The world’s No. 2 economy is flashing numerous warning signs, reports The New York Times.
Flashing warning signs
Investors are watching whether the property developer defaults. But in the background, the world’s No. 2 economy is flashing numerous warning signs.
Global markets have watched anxiously as a huge and deeply indebted Chinese property company flirting with default, fearing that any collapse could ripple through the international financial system.
China Evergrande Group, the developer, said on Wednesday that it had reached a deal that might give it some breathing room in the face of a bond payment due the next day.
Threat remains unaddressed
But that murky arrangement doesn’t address the broader threat for Beijing’s top leaders and the global economic outlook: China’s growth is slowing, and the government may have to work harder to rekindle it.
Retail sales were much weaker than expected last month in China, led by slow car sales. Industrial production has slackened, particularly for large freight trucks.
Reduced housing projects
And developers sharply reduced new housing projects over the summer, while rushing to finish the projects they had already started.
What keeps China’s economy afloat now?
Heavy government spending on new rail lines, highways and other projects is keeping the economy afloat right now, but may not be sustainable through next year.
China’s “Lehman moment”
Markets have been riveted by the idea that Evergrande could be China’s “Lehman moment,” a reference to the collapse of the Lehman Brothers investment bank back in 2008, which kicked off the global financial crisis.
While many economists in China are pouring cold water over the idea of potential financial contagion, they are pointing to the broad weakness in China’s property market, a mainstay of the economy, and other long-term threats.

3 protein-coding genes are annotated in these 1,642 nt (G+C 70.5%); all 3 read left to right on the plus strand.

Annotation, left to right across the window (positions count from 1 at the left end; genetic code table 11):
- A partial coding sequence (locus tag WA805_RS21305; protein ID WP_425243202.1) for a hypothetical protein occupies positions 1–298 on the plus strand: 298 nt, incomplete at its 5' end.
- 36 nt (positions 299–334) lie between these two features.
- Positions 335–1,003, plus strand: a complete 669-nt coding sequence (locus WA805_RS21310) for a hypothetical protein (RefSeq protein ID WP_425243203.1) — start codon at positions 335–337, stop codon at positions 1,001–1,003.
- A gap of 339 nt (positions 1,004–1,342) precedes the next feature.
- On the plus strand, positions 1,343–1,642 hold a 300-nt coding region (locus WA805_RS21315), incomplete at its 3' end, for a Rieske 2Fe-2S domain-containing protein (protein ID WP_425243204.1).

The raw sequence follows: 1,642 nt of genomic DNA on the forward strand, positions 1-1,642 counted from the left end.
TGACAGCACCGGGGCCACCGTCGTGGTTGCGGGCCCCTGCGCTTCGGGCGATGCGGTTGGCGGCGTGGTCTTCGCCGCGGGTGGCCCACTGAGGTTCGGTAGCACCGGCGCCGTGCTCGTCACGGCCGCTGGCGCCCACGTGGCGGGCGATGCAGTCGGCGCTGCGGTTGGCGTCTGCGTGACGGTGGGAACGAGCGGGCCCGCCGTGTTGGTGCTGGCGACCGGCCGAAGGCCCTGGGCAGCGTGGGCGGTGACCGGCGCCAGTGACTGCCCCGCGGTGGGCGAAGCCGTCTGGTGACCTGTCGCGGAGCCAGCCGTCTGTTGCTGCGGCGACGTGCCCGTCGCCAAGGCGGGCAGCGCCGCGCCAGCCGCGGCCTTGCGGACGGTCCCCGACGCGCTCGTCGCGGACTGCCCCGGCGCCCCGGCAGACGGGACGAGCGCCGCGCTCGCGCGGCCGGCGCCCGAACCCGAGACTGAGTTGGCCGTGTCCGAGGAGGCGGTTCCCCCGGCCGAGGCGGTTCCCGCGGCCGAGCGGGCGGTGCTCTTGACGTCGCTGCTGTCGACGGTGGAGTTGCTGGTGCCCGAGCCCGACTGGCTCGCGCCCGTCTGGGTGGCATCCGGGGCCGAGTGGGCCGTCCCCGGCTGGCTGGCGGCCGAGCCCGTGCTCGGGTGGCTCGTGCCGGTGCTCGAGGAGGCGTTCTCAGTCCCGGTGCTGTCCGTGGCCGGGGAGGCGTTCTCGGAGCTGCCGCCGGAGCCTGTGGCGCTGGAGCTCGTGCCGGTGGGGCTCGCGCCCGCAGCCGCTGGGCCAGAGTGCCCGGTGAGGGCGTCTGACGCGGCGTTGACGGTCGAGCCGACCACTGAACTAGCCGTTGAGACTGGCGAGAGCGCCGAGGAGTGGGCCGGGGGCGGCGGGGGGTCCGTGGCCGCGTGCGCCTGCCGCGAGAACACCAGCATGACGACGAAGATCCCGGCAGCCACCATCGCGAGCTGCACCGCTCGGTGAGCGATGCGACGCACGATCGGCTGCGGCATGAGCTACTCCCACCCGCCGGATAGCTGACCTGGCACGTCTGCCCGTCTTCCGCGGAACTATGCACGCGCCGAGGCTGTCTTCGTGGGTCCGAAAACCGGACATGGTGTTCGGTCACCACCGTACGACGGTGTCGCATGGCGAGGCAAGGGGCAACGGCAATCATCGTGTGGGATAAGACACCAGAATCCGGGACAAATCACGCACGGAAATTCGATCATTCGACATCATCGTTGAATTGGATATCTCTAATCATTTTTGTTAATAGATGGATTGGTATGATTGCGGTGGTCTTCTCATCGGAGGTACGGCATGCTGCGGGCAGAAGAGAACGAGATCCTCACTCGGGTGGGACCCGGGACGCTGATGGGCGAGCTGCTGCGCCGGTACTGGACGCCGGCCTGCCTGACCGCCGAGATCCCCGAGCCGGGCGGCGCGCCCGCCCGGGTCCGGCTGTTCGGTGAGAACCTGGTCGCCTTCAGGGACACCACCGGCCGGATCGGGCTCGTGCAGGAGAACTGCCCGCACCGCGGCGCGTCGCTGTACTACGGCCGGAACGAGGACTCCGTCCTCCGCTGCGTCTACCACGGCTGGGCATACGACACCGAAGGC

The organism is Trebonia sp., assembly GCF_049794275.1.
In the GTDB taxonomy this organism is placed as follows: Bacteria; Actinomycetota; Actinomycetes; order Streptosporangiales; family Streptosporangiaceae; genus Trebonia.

“This is not a Lehman moment. This is too sensational,” said Xu Sitao, an economist in the Beijing office of Deloitte. “The question is next year.”
$83.5 million payment due
With Evergrande, it isn’t entirely clear what will happen on Thursday, when bond interest payments are due. On Wednesday, it said in a vaguely worded stock market filing that it had reached an arrangement with Chinese investors to make a payment due the next day, without offering details.
It did not mention an $83.5 million payment due Thursday to foreign bondholders. Bloomberg News, citing bond documents, said the company had a 30-day grace period before a missed payment would become a default.
Step in for rescue
Chinese policymakers could conceivably step in and rescue Evergrande. But that would run contrary to their efforts to get companies to borrow less and to take some of the steam out of the property market, where apartments for purchase are increasingly unaffordable for many Chinese families in a number of markets.
People familiar with Chinese economic policymaking say big companies often carry a lot of collateral on their books, so officials believe lenders won’t get fully burned by a collapse. They also cite the tools Beijing has to unwind debts gradually and limit financial disruptions, such as its control of the banking system.
$18.6 billion in credit markets
Letting Evergrande collapse quickly, on the other hand, risks a broad fall in apartment prices or other potentially unforeseeable shocks to the financial system.
Chinese officials have taken short-term measures to shore up confidence. The central bank announced on Wednesday morning that it had temporarily injected about $18.6 billion in credit markets, part of a broader effort in recent days to make sure that ample cash is available.
Real estate sales
Real estate sales were slowing even before the latest difficulties, in part because of Beijing’s cool-down efforts, depriving Evergrande and other property developers of the cash they need to finish other projects. Sales dropped 7.1 percent by value in July and 18.7 percent in August from the same months last year.
Forecast for China’s economic growth
Overcapacity in many industrial sectors, coupled with a faltering construction sector, have prompted economists to predict slower growth. On Tuesday, Bank of America lowered its forecast for China’s economic growth next year to 5.3 percent from a previous forecast of 6.2 percent.
Growth over 5 percent is still strong by most standards. But it would be a much weaker showing than this year, which many economists project will total 8 percent or higher. It also would be considerably slower than the official growth rates China has posted in recent years.
Did you subscribe to our daily newsletter?
It’s Free! Click here to Subscribe!
Source: The New York Times